“We’re gonna put you in the movies and our TV / All you’ve got to do is put on this little bikini,” indie rock chameleon Caroline Rose sang on “Bikini” off her breakout 2018 record Loner. Rose pithily skewered the objectification women must put up with when they enter the limelight and further criticizes the music industry in the accompanying video. She shakes and shimmies as a smarmy male singer, while bikini-clad babes dance behind her or unconvincingly “play” instruments. Their half-hearted performance brought to mind the women in the background of Robert Palmer videos, who serve as ornamentation at best. On Loner, Rose placed the system surrounding fame and celebrity squarely in her crosshairs. Now, though, as her star is rising, Rose has turned that critical eye inward. Superstar tells a fictionalized, though autobiographically-inspired, story about an up-and-comer seeking a life of stardom, critiquing the protagonist’s self-centered aspirations. It’s an astute pivot for Rose, and an indicator that she is anything but your typical ascendant artist. Superstar proves itself a tightly knit satire of celebrity, effective thanks to Rose’s sharp storytelling and her calculated use of distortion, which highlights the artificial quality of the protagonist’s new surroundings. —Clare Martin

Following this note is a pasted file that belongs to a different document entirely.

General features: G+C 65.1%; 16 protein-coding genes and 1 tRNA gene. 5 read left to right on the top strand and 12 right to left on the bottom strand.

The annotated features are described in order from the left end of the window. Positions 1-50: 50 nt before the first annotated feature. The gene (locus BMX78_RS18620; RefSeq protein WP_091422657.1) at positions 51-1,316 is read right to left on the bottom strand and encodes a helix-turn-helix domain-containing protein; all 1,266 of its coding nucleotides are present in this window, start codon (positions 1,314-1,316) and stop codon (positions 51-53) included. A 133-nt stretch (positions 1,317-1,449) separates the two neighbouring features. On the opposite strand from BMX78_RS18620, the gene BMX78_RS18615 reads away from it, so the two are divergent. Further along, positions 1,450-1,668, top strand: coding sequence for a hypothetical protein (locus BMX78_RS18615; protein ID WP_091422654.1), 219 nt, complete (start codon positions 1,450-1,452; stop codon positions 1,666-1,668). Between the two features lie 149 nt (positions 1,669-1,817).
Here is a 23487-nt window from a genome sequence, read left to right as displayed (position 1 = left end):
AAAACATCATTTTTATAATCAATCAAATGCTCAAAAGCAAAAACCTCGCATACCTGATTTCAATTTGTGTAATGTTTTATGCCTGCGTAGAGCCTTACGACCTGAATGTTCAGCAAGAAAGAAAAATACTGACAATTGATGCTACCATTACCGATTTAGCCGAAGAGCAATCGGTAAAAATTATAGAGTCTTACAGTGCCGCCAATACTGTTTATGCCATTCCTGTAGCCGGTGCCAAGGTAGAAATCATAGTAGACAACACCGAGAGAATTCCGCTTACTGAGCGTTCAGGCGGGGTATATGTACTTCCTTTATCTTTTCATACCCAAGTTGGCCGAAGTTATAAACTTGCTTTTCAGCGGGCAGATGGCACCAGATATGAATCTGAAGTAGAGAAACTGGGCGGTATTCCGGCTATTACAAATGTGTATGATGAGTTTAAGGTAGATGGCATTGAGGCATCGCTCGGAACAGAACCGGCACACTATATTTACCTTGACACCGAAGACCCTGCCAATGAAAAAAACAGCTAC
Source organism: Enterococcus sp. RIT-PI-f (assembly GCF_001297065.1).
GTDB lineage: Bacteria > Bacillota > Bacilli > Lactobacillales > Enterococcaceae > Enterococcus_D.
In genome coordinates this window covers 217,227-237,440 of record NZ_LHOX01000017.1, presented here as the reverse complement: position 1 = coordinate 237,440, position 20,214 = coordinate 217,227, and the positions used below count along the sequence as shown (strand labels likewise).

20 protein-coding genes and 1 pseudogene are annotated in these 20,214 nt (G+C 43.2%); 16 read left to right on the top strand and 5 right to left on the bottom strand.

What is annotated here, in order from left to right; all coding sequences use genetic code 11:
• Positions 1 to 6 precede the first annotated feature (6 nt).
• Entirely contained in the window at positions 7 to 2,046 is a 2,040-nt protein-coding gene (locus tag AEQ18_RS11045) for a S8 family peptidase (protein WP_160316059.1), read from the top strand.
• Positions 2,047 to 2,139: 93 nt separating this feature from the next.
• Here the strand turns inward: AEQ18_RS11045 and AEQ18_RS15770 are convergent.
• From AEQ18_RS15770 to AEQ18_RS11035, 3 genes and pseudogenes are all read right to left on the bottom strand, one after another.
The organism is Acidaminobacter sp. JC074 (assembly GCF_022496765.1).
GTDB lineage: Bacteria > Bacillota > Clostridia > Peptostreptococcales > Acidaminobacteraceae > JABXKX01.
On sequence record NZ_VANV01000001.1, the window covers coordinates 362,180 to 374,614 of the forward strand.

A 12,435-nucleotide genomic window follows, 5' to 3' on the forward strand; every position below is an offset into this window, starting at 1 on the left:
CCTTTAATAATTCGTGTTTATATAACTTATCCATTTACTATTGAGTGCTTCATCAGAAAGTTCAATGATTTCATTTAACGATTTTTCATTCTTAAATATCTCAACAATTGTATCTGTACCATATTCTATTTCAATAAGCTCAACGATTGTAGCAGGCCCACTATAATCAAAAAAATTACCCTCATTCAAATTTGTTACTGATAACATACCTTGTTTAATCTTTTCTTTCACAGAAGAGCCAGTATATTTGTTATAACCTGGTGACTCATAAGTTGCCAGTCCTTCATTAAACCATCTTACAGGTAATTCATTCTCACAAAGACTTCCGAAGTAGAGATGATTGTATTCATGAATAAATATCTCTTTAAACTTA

Choir Boy: Gathering Swans